ATG is currently drafting suggested language for a written disclosure to clients purchasing title insurance. That form will be distributed and discussed at ATG's Harold I. Levine Real Estate Institute program on November 5, 2009, in Chicago. (See below for details).

Rule 2.3: Evaluation for Use by Third Persons

In relevant part, the old Rule 2.3 allowed a lawyer to "undertake an evaluation of a matter affecting a client for the use of someone other than the client if: 1) the lawyer reasonably believes that making the evaluation is compatible with other aspects of the lawyer's relationship with the client; and 2) the client consents after disclosure." Therefore, with a client's consent and an honest belief that the lawyer's actions were in the client's best interests, a lawyer could represent a client while simultaneously acting on a separate matter that affected the client, such as issuing a title insurance policy.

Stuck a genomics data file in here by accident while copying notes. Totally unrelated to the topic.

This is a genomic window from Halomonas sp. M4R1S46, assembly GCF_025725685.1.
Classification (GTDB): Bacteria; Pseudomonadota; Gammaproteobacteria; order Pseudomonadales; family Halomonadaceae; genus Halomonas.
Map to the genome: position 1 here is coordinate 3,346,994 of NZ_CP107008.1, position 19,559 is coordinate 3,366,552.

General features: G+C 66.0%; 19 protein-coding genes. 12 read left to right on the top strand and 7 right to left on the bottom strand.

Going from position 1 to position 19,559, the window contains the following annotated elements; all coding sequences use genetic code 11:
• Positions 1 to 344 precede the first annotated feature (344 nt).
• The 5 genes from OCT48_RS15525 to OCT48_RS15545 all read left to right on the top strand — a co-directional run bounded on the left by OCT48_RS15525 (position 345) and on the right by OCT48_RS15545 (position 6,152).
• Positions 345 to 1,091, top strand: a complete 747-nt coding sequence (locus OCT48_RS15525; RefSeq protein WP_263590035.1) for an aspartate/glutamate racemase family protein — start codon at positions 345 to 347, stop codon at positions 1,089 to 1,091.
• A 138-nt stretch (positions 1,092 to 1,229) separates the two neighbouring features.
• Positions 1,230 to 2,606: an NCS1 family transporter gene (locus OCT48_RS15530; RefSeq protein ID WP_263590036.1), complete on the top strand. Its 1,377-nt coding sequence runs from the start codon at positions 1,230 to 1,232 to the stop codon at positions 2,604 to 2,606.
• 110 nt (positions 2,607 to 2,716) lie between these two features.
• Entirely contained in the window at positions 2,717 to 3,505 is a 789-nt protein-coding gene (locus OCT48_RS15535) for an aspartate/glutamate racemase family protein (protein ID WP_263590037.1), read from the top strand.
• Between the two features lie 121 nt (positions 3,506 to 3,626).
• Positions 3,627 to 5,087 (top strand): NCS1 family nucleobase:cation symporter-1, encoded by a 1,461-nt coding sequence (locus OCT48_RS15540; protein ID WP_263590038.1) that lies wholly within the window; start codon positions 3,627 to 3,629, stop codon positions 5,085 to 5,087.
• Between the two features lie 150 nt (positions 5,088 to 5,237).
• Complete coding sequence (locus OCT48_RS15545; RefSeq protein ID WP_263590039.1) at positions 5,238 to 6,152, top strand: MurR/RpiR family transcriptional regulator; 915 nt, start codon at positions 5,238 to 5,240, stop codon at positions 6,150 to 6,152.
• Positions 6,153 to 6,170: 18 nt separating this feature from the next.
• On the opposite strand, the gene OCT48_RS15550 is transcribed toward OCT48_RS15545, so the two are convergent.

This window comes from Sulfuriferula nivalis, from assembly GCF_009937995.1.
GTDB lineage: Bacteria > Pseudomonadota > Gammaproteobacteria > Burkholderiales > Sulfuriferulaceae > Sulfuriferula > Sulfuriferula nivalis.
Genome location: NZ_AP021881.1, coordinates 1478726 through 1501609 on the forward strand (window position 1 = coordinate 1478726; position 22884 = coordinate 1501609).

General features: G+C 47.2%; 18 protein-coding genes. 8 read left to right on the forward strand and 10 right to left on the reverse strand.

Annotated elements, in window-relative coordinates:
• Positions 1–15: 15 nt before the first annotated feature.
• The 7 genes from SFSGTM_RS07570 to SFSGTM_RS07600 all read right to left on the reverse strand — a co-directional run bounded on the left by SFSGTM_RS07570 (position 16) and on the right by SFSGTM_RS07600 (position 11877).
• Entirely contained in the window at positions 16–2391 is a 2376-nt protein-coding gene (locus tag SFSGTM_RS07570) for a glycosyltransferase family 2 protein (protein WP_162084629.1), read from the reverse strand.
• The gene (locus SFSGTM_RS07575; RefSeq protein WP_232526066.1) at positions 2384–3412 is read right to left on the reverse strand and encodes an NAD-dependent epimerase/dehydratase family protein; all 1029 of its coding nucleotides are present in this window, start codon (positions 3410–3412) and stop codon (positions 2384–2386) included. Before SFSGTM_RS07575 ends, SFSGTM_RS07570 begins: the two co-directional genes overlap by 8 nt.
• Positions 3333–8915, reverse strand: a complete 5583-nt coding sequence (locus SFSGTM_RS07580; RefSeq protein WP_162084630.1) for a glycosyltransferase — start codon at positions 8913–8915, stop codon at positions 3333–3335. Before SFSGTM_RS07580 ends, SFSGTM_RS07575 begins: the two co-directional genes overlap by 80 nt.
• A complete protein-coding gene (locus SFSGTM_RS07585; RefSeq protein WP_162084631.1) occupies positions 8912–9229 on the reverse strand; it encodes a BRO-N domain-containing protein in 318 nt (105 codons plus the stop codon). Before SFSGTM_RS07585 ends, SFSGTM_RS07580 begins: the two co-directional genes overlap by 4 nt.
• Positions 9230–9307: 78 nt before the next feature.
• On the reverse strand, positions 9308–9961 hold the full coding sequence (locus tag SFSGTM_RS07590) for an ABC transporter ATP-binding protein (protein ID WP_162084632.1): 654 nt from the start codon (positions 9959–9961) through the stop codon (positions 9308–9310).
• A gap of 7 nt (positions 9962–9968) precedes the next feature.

The new IRPC 2.3 (2009) reads almost the same. However, the comments specifically add that often a lawyer "may be impliedly authorized to disclose information" when there is no risk to the client.IRPC 2.3, Com 5 (2009). Thus, only when such a risk exists must a lawyer obtain informed consent before conducting an evaluation for a third party.